Sunderland’s appeal against the red card shown to Michael Turner for an elbow on Gareth Barry during the game against Manchester City last weekend has been rejected by the Football Association.
To add insult to injury, the FA has increased the ban from three games to four—based on the apparently frivolous nature of the appeal. A statement on the FA's official website read:
"Turner claimed that the standard punishment is clearly excessive, but this was rejected by the commission and the defender will now receive a four-match ban—increased by one game as the commission felt the claim had no prospect of success—starting with immediate effect."
Anyone that has seen the challenge will see this ban as harsh. Turner only had eyes for the ball, and didn’t lash out at Barry. The Sunderland defender didn’t throw his arm into the face of Barry, he didn’t stiffen his elbow, or even arch his arm in an aggressive manner.
There was definitely contact, and it probably hurt, but that in itself doesn’t make the challenge malicious or violent.
Steve Bruce was furious after the game and openly criticised Andre Marriner, the matchday official, as well as referees' chief Keith Hackett—to whom Bruce complained about Marriner’s performances in the past.
“I'm absolutely seething, because I actually did write to Keith Hackett about six weeks ago complaining about Andre Marriner's performance when he sent off Kenwyne Jones," Bruce told Sky Sports .
"I sent him a DVD of the Jones incident when he pushed off West Ham's Ilunga. The following week I see where Chimbonda, I don't want him to be punished, playing for Blackburn catches someone in the face and only gets a yellow card.
"I pointed that out and didn't hear anything about it. I do question whether it's worth it. The sending off, the penalty, they are a joke. Now we could have defended better as a team, but my team have given me everything they've got.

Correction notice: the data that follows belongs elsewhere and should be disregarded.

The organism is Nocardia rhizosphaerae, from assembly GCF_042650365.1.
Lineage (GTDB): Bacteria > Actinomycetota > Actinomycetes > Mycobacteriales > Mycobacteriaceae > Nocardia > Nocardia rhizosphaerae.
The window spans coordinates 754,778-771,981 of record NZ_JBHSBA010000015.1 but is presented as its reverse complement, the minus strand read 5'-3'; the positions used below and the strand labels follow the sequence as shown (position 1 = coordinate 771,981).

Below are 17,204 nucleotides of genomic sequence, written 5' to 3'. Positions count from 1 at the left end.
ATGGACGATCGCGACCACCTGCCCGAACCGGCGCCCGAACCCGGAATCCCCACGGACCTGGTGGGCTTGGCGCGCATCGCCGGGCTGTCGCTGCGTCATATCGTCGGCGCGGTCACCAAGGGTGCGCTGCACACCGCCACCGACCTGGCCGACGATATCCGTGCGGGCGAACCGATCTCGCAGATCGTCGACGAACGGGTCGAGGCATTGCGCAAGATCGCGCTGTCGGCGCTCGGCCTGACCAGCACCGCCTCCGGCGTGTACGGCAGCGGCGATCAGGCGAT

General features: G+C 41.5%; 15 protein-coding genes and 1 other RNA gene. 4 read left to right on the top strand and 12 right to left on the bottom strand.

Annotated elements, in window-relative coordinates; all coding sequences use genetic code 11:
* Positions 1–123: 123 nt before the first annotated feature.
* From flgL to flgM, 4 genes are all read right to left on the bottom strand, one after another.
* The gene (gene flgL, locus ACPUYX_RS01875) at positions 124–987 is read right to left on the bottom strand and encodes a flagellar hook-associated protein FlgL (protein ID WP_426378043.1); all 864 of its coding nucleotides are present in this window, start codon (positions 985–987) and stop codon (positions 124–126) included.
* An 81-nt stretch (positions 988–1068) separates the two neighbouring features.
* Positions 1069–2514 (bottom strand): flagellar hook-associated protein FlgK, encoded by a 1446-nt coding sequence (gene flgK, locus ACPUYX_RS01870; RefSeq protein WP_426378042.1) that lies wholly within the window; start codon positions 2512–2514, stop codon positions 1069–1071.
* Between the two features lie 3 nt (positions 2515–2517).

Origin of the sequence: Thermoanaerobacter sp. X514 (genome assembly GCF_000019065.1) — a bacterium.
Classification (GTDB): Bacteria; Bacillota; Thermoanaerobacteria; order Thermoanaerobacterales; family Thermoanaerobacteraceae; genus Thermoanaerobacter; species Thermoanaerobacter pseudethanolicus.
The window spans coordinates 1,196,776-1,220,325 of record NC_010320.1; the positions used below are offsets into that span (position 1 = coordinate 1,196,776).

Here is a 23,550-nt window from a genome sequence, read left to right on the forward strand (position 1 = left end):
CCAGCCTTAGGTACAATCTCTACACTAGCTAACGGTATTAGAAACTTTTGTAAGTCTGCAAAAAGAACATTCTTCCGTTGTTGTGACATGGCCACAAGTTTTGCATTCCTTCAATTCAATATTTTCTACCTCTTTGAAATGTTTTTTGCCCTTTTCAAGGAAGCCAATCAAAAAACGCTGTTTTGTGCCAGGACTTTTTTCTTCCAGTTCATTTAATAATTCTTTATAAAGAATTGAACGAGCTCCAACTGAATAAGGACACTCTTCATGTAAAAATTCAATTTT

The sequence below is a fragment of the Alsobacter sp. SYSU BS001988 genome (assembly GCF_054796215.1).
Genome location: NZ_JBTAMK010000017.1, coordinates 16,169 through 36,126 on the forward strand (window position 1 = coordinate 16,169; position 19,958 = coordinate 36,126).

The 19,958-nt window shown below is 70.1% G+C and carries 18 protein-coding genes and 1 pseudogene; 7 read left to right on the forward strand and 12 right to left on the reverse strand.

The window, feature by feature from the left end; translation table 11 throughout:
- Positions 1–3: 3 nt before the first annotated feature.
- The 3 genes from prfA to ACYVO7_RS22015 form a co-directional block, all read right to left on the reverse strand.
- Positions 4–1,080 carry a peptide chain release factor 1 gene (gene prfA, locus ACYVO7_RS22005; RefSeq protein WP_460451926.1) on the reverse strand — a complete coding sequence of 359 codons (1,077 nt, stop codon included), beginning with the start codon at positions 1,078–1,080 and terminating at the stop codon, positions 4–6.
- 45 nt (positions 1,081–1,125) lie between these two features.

"All you need then is the referee to do his flaming job. Everybody in the ground could see as far as I'm concerned that both players, Barry and Turner, went in the shuddering challenge. Michael's done one thing and looked at the ball.
"He's not tried to intentionally elbow anyone. I hope he looks at it and says 'I was harsh there I've got it wrong', but I doubt it."
Bruce is right, the ban is a joke. But there are ways to submit an appeal, and raging against the referee after the game will let off some steam—but it won’t help your chances; though it may well redirect the fans' disappointment with the result away from the manager and the team.
That may well be the real motivation, or Bruce might just be feeling the pressure himself. But the reality is Sunderland are slipping down the table, and supporters won’t accept the referee is to blame forever.
Sunderland now have to turn around their fortunes, without the services of Turner, with a defence that already looks suspect.
This could be a episode Bruce lives to regret.